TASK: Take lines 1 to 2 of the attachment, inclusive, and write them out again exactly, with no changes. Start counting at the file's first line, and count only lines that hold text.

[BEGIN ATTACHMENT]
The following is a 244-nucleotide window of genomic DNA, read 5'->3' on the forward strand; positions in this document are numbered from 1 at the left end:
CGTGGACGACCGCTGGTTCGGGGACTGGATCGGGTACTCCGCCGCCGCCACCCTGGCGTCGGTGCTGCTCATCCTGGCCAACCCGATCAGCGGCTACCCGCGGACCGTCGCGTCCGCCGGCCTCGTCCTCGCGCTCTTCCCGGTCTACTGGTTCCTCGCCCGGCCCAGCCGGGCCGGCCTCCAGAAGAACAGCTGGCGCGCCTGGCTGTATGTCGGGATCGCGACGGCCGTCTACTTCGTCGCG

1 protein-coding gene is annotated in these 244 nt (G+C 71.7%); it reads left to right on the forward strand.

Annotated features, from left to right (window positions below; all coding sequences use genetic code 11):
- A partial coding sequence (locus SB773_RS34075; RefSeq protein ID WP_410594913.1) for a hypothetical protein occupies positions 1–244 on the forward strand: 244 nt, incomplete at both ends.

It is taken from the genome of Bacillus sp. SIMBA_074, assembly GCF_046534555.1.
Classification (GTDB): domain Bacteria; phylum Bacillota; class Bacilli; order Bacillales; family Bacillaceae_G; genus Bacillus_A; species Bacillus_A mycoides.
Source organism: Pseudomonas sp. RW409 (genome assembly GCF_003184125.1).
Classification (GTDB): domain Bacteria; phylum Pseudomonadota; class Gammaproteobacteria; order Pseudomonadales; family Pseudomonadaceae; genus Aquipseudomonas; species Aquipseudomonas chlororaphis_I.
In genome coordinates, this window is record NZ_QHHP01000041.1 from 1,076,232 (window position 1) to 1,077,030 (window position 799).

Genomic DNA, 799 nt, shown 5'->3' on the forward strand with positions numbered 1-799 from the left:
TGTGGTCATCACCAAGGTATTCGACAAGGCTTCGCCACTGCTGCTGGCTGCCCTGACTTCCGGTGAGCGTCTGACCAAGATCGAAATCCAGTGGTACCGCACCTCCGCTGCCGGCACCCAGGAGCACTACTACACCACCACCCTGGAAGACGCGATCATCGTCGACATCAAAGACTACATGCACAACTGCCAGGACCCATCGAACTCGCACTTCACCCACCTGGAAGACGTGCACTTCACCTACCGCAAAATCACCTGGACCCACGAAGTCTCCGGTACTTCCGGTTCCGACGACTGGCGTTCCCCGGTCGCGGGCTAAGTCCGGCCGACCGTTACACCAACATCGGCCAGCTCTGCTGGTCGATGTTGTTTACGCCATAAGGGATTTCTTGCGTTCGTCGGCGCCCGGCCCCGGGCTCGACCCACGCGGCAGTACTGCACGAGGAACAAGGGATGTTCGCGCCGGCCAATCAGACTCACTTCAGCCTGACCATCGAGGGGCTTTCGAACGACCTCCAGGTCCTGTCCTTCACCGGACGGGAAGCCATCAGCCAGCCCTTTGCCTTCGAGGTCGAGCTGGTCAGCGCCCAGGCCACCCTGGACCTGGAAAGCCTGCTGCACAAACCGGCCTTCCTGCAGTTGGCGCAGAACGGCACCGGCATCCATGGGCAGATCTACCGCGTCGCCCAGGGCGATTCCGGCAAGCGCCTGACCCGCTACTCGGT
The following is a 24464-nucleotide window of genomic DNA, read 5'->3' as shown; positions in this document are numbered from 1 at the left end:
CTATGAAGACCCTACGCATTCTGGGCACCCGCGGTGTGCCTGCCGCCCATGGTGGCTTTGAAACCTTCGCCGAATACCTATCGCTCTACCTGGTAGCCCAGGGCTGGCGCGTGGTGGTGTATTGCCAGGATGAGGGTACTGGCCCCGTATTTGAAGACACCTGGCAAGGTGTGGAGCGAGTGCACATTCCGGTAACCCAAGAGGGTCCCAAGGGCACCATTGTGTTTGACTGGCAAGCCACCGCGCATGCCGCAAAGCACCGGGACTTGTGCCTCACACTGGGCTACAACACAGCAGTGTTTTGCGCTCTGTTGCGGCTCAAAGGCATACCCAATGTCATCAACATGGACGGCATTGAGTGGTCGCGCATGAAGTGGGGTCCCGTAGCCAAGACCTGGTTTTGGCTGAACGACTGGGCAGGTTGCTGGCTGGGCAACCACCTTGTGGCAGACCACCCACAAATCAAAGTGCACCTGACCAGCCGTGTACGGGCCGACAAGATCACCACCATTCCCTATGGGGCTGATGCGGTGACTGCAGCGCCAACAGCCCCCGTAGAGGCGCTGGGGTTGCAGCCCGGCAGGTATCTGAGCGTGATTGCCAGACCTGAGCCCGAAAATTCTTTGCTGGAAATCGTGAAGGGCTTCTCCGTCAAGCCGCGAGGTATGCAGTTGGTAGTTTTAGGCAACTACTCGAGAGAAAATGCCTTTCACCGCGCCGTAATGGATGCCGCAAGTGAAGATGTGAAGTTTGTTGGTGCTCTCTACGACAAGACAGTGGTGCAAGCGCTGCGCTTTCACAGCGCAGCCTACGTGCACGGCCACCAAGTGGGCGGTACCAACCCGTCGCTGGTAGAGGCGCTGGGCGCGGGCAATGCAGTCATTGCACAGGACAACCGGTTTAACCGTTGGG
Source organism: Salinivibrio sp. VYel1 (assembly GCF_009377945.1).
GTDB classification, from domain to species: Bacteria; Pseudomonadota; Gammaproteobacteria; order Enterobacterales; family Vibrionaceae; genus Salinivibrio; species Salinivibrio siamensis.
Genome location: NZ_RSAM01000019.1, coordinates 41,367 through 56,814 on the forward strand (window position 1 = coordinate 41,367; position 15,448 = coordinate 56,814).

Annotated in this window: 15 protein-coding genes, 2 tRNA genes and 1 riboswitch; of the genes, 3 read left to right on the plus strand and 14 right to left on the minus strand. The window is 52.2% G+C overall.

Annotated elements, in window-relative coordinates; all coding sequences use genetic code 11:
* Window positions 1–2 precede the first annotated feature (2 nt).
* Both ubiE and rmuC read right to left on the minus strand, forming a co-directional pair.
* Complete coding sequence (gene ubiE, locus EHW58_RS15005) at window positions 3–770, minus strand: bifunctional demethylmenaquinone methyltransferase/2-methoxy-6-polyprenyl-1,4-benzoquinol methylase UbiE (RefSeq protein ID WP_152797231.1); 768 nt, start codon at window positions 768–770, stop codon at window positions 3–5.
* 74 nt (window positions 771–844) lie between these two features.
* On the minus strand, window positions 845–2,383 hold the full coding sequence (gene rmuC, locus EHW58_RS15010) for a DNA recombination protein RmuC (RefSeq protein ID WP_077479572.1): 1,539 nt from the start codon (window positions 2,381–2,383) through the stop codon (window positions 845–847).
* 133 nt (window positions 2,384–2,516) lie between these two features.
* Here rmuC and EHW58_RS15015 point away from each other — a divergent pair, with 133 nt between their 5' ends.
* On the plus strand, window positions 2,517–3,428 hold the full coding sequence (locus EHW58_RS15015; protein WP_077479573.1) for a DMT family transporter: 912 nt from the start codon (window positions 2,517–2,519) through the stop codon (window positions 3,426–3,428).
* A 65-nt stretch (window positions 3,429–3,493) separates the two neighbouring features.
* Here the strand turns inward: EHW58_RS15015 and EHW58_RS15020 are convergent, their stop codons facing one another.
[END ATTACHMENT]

The following is a 244-nucleotide window of genomic DNA, read 5'->3' on the forward strand; positions in this document are numbered from 1 at the left end:
CGTGGACGACCGCTGGTTCGGGGACTGGATCGGGTACTCCGCCGCCGCCACCCTGGCGTCGGTGCTGCTCATCCTGGCCAACCCGATCAGCGGCTACCCGCGGACCGTCGCGTCCGCCGGCCTCGTCCTCGCGCTCTTCCCGGTCTACTGGTTCCTCGCCCGGCCCAGCCGGGCCGGCCTCCAGAAGAACAGCTGGCGCGCCTGGCTGTATGTCGGGATCGCGACGGCCGTCTACTTCGTCGCG